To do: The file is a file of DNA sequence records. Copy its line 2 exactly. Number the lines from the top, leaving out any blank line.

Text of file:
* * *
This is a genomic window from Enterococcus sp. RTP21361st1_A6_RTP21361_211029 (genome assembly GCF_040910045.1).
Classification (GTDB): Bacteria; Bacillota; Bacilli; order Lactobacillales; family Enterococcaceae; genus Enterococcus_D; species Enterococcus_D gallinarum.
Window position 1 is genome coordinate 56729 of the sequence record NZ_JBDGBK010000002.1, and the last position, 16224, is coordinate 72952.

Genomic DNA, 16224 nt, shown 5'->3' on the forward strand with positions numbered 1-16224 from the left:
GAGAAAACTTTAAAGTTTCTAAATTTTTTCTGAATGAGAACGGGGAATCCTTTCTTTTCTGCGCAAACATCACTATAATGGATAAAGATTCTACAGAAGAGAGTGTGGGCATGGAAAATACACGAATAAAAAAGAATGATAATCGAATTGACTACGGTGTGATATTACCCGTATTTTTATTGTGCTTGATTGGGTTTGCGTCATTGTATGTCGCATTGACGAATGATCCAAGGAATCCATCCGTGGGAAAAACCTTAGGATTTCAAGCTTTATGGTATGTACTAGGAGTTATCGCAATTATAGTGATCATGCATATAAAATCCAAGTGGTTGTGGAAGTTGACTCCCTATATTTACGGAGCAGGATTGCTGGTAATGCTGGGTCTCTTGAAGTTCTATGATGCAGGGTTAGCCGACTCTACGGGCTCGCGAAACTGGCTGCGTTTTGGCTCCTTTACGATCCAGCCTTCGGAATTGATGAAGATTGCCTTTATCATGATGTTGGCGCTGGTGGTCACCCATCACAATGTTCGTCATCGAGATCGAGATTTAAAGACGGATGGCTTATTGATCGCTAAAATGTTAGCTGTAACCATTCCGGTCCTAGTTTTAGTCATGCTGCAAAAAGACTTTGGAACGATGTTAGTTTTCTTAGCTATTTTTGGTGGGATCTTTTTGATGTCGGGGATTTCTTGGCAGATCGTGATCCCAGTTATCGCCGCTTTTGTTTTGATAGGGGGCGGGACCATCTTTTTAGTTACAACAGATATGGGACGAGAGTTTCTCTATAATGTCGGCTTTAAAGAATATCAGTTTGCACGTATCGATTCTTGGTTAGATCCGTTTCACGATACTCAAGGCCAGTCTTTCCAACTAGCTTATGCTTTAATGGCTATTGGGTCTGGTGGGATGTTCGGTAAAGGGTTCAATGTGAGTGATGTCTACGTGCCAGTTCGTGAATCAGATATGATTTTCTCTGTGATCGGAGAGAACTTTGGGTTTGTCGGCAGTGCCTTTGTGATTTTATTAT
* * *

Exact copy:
Classification (GTDB): Bacteria; Bacillota; Bacilli; order Lactobacillales; family Enterococcaceae; genus Enterococcus_D; species Enterococcus_D gallinarum.